New Delhi: While India has brought in a legal provision under the Citizenship (Amendment) Act (CAA) to fast-track the applications of non-Muslim refugees from three neighbouring countries, a recent report has called internal migrants in the country as “stateless without losing the state’s legal recognition”.
The report, published by the Kathmandu-based South Asia Alliance for Poverty Eradication (SAAPE), is titled ‘Migration in South Asia: Poverty and Vulnerability’. Focussing on both internal and external migration, the report highlighted that such a lackadaisical treatment by the government of internal migrants runs across South Asia.
“The worst response of the state responses has been to the internal migrants. They are stateless without losing the state’s legal recognition. They are either climate refugees within their countries or displaced persons without any protection from the end of the state. They are human entities meant for profiteering by others,” the report said.
The 165-page report that studied trends in India, Nepal, Sri Lanka, Pakistan, Bhutan, Bangladesh and the Maldives, underlined that “consolidation of the neoliberal regimes and their obsession with the appropriation of resources have been pushing the internal migrants to the brink (in these countries). Malnutrition, health hazards, illiteracy and the tag of outsiders within their own countries make them run from one place to another to live a life without rights and dignity.” It added that for internal migrants, “citizenship has no meaning” in the real sense.
The SAAPE report, fifth in a row on various aspects of poverty in the region, said: “They [the internal migrants] are subject to circumstances and subjects of the regimes who steer profit over their labour. Neither international protocols nor the social protection policies have helped them to overcome the cycles of poverty and unfreedom.”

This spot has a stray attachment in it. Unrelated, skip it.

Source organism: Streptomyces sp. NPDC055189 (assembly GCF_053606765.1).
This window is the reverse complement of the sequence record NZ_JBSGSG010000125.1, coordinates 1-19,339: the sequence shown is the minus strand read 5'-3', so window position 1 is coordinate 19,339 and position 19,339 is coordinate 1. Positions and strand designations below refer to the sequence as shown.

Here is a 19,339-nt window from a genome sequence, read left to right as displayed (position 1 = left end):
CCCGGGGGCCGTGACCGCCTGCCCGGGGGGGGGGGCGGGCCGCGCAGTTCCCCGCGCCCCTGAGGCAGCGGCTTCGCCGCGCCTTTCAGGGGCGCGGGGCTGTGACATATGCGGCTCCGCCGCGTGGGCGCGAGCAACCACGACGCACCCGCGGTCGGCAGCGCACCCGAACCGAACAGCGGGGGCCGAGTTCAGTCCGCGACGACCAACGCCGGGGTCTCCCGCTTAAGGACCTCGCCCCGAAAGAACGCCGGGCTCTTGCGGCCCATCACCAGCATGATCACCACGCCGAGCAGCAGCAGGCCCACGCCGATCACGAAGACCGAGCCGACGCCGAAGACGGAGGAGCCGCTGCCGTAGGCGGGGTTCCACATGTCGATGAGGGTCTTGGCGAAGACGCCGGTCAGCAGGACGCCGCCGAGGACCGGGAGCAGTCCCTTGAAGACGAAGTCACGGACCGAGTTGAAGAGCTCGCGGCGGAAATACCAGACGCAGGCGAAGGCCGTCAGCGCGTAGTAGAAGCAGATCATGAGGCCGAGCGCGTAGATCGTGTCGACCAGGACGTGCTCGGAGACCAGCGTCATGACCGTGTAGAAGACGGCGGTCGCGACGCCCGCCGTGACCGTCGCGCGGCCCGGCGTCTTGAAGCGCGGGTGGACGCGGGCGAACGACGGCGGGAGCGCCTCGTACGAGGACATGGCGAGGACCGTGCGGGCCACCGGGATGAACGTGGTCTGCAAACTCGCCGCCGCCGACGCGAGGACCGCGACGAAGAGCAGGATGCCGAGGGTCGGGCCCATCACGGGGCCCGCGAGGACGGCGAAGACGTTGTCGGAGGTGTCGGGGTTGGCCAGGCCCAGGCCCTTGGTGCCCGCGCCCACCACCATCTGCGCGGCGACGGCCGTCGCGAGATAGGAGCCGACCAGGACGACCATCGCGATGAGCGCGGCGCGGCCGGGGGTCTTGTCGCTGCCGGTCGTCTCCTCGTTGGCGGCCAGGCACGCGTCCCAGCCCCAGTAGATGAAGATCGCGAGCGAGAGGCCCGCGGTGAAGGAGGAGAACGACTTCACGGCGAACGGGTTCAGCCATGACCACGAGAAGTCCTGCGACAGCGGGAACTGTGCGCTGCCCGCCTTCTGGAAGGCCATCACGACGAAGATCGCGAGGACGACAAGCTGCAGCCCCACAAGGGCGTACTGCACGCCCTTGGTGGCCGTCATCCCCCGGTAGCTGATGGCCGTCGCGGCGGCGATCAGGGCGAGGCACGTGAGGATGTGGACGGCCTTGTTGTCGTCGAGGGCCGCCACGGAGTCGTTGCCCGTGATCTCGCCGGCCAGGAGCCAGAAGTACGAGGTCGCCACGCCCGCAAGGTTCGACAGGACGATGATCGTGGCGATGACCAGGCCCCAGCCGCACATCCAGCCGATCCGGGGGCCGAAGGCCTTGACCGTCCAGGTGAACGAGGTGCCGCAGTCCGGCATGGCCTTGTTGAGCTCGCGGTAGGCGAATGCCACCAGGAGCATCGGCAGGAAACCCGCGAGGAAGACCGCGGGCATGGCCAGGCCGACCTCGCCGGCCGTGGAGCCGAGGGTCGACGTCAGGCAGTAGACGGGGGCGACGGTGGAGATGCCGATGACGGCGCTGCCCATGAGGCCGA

With the development of urban infrastructure in South Asian nations and a growing service sector, rural-to-urban migration has become an important category of internal migration as it absorbs workers for semi-skilled and unskilled jobs. “Migrant workers provide the continuous pool of labour for these jobs in cities and towns, contributing to the development of the urban centres. Therefore, the initial skewed development of a region further led to lopsided development adding to the already existing inequalities.”
The report pointed out that this trend is being increasingly observed in Bhutan too, a country embarking on urban-centric infrastructure development like the other nations of South Asia.
While this common trend highlights that the development in South Asia has not been well-distributed, it also points at rural distress due to agrarian and climate-related crisis leading to rising inequality and thereby pushing internal migration.
“State policies regarding migrants and refugees are crucial in terms of safeguarding their interests. Thus, it is important to analyse the role of the state in shaping the migration scenarios and the temporal changes in the state’s approaches towards migration in the South Asian context,” noted the report.
“The states in the region have indulged in transferring common resources like land, forest and water to the corporate houses, which have resulted in the phenomenon of accumulation on the part of the rich by dispossession of the poor. At the same time, the states have also pursued populist policies to address growing dissatisfactions among citizens. For example, Ayushman Bharat in India and Ehsaas in case of Pakistan, have been two such overly ambitious populist schemes that aim to allay the distress of the commons,” it further said.
Pointing out that “populism has also become competitive from one regime to the other,” the report put together by academics Babu P. Remesh and Akhil Ranjan Dutta, and labour studies expert Mohan Mani, indicated, “The populist policies, however, have been largely failing to bring common masses out of miseries.”